A multicast router (mrouter) will direct a single data stream to multicast routing switches. These switches then transmit data units to many end users, separately and simultaneously. A multicast router program has the ability to classify packets as either multicast or unicast for the appropriate distribution. Multicasting refers to delivering one transmission to many hosts, with the data being sent solely to the end users who want to receive it. Since packets are only duplicated by the network when required, bandwidth is used more efficiently. By using a router and multicast switching, administrators can also exercise greater control over transmissions, leading to enhanced efficiency and performance.
Multicast Routing Transmits Data Efficiently
Common multicast routing protocols are required to transmit multicast data packets. The dense-mode routing protocol distributes data to a large number of users as long as bandwidth is adequate. Sparse-mode multicast routing is used when limited bandwidth is available and/or there is a smaller group of multicast recipients. A multicast address sends data packets to hosts within a number of sub-networks. In comparison, a broadcast address transmits a datagram to a sub-network, while a unicast address sends a unit of data to one host only.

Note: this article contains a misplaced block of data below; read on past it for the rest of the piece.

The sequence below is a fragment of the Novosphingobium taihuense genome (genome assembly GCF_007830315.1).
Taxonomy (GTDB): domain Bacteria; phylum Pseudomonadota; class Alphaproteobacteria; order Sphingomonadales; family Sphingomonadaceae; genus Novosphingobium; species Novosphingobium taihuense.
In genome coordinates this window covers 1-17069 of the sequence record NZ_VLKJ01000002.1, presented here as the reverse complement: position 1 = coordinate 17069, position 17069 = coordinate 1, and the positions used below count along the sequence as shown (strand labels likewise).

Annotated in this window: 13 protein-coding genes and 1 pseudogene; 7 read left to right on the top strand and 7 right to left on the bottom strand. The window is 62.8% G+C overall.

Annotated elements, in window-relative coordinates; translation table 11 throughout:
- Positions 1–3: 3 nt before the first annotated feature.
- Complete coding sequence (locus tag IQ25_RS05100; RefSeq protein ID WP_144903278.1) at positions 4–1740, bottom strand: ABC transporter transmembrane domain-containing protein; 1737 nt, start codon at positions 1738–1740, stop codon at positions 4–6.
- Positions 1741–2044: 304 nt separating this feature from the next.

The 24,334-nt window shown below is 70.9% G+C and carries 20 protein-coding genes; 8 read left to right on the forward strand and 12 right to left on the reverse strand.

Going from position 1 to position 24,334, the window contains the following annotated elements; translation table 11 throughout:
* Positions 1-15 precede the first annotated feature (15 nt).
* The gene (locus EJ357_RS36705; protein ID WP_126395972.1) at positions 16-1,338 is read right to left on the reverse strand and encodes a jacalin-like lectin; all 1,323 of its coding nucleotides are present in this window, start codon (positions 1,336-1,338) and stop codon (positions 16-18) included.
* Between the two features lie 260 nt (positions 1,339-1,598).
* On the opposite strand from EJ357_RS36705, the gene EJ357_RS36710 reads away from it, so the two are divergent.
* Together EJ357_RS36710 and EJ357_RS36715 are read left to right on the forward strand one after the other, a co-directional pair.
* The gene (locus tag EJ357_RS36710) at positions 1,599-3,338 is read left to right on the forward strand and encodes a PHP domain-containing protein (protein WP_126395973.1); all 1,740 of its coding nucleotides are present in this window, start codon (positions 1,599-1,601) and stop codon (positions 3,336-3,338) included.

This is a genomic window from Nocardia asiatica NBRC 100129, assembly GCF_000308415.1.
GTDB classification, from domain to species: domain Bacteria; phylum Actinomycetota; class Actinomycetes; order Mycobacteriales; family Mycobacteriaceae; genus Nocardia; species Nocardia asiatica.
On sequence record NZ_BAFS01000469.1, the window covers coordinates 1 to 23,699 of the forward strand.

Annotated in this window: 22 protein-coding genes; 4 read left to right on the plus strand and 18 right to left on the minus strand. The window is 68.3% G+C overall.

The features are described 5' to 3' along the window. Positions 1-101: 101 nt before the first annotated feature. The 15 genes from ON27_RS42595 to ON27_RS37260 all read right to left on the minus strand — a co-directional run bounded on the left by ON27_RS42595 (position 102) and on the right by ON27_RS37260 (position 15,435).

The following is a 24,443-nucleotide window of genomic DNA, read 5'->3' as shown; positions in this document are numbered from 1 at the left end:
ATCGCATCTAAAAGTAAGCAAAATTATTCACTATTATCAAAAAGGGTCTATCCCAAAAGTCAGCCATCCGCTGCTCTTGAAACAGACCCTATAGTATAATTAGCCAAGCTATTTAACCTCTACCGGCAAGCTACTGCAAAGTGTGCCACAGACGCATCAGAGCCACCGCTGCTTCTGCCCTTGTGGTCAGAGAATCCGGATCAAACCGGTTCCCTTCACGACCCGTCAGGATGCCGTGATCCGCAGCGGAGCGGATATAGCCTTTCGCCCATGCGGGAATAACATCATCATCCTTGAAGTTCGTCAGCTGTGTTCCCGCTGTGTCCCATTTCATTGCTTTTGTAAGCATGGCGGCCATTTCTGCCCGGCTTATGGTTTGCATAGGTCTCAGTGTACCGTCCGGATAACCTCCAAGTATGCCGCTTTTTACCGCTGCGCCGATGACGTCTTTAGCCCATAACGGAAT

Multicast Networks Supply Video Streaming
Large amounts of data can be sent over multicast networks to reach multiple devices. Multicast IP traffic includes the following applications:
- Software delivery
The Internet Multicast Backbone (Mbone) is a virtual network that supports multicasting. It includes a group of sub-networks and routers that work together to supply multicast information to network recipients.
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